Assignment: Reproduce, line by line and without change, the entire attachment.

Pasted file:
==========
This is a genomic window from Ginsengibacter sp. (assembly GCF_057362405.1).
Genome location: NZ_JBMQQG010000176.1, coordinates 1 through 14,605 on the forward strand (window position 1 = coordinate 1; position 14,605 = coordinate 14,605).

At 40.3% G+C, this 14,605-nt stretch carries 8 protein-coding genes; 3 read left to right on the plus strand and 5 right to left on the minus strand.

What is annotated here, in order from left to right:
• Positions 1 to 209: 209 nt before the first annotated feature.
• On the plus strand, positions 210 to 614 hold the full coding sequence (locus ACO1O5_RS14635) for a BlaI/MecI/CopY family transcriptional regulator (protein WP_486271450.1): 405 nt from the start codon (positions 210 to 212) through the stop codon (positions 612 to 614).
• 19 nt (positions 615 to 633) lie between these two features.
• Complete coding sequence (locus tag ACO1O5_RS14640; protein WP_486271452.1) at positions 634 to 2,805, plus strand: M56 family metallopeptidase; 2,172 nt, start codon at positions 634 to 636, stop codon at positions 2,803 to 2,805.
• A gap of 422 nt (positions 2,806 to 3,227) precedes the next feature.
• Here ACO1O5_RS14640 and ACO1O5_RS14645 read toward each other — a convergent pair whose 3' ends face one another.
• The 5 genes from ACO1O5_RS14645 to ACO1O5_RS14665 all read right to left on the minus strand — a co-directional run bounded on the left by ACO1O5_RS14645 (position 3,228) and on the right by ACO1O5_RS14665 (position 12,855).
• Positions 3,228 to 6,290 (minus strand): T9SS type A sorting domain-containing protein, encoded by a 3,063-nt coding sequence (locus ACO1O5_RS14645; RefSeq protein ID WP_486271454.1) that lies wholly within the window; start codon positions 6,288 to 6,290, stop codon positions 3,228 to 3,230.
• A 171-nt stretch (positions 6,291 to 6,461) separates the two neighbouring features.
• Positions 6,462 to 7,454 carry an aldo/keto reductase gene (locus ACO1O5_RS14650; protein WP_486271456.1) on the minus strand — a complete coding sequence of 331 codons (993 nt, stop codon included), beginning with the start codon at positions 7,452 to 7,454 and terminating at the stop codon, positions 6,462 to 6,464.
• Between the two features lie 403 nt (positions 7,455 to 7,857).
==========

This is a genomic window from Ginsengibacter sp. (assembly GCF_057362405.1).
Genome location: NZ_JBMQQG010000176.1, coordinates 1 through 14,605 on the forward strand (window position 1 = coordinate 1; position 14,605 = coordinate 14,605).

At 40.3% G+C, this 14,605-nt stretch carries 8 protein-coding genes; 3 read left to right on the plus strand and 5 right to left on the minus strand.

What is annotated here, in order from left to right:
• Positions 1 to 209: 209 nt before the first annotated feature.
• On the plus strand, positions 210 to 614 hold the full coding sequence (locus ACO1O5_RS14635) for a BlaI/MecI/CopY family transcriptional regulator (protein WP_486271450.1): 405 nt from the start codon (positions 210 to 212) through the stop codon (positions 612 to 614).
• 19 nt (positions 615 to 633) lie between these two features.
• Complete coding sequence (locus tag ACO1O5_RS14640; protein WP_486271452.1) at positions 634 to 2,805, plus strand: M56 family metallopeptidase; 2,172 nt, start codon at positions 634 to 636, stop codon at positions 2,803 to 2,805.
• A gap of 422 nt (positions 2,806 to 3,227) precedes the next feature.
• Here ACO1O5_RS14640 and ACO1O5_RS14645 read toward each other — a convergent pair whose 3' ends face one another.
• The 5 genes from ACO1O5_RS14645 to ACO1O5_RS14665 all read right to left on the minus strand — a co-directional run bounded on the left by ACO1O5_RS14645 (position 3,228) and on the right by ACO1O5_RS14665 (position 12,855).
• Positions 3,228 to 6,290 (minus strand): T9SS type A sorting domain-containing protein, encoded by a 3,063-nt coding sequence (locus ACO1O5_RS14645; RefSeq protein ID WP_486271454.1) that lies wholly within the window; start codon positions 6,288 to 6,290, stop codon positions 3,228 to 3,230.
• A 171-nt stretch (positions 6,291 to 6,461) separates the two neighbouring features.
• Positions 6,462 to 7,454 carry an aldo/keto reductase gene (locus ACO1O5_RS14650; protein WP_486271456.1) on the minus strand — a complete coding sequence of 331 codons (993 nt, stop codon included), beginning with the start codon at positions 7,452 to 7,454 and terminating at the stop codon, positions 6,462 to 6,464.
• Between the two features lie 403 nt (positions 7,455 to 7,857).